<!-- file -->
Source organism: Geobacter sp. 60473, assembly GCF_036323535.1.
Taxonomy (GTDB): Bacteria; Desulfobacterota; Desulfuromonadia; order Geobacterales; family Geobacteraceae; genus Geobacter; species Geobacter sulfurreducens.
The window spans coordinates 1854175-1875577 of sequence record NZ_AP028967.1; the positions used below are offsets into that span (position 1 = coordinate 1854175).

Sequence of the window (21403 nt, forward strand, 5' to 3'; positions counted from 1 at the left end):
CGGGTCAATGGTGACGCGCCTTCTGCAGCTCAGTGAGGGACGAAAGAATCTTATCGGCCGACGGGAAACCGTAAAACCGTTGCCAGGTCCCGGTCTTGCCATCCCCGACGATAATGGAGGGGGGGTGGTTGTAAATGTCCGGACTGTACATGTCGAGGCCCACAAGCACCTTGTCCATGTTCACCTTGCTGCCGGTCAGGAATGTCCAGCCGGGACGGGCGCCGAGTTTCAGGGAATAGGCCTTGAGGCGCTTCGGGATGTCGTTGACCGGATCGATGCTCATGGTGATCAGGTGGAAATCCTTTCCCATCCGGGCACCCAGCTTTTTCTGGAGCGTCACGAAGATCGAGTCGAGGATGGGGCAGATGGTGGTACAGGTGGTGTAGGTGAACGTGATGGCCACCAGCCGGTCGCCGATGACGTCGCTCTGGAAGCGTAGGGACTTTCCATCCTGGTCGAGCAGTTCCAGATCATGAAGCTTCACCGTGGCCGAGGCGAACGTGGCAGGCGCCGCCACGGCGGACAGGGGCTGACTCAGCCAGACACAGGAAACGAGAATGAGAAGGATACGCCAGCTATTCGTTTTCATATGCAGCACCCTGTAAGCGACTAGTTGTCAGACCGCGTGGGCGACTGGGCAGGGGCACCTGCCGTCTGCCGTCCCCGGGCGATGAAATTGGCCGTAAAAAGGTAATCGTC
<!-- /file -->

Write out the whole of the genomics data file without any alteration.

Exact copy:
Source organism: Geobacter sp. 60473, assembly GCF_036323535.1.
Taxonomy (GTDB): Bacteria; Desulfobacterota; Desulfuromonadia; order Geobacterales; family Geobacteraceae; genus Geobacter; species Geobacter sulfurreducens.
The window spans coordinates 1854175-1875577 of sequence record NZ_AP028967.1; the positions used below are offsets into that span (position 1 = coordinate 1854175).

Sequence of the window (21403 nt, forward strand, 5' to 3'; positions counted from 1 at the left end):
CGGGTCAATGGTGACGCGCCTTCTGCAGCTCAGTGAGGGACGAAAGAATCTTATCGGCCGACGGGAAACCGTAAAACCGTTGCCAGGTCCCGGTCTTGCCATCCCCGACGATAATGGAGGGGGGGTGGTTGTAAATGTCCGGACTGTACATGTCGAGGCCCACAAGCACCTTGTCCATGTTCACCTTGCTGCCGGTCAGGAATGTCCAGCCGGGACGGGCGCCGAGTTTCAGGGAATAGGCCTTGAGGCGCTTCGGGATGTCGTTGACCGGATCGATGCTCATGGTGATCAGGTGGAAATCCTTTCCCATCCGGGCACCCAGCTTTTTCTGGAGCGTCACGAAGATCGAGTCGAGGATGGGGCAGATGGTGGTACAGGTGGTGTAGGTGAACGTGATGGCCACCAGCCGGTCGCCGATGACGTCGCTCTGGAAGCGTAGGGACTTTCCATCCTGGTCGAGCAGTTCCAGATCATGAAGCTTCACCGTGGCCGAGGCGAACGTGGCAGGCGCCGCCACGGCGGACAGGGGCTGACTCAGCCAGACACAGGAAACGAGAATGAGAAGGATACGCCAGCTATTCGTTTTCATATGCAGCACCCTGTAAGCGACTAGTTGTCAGACCGCGTGGGCGACTGGGCAGGGGCACCTGCCGTCTGCCGTCCCCGGGCGATGAAATTGGCCGTAAAAAGGTAATCGTC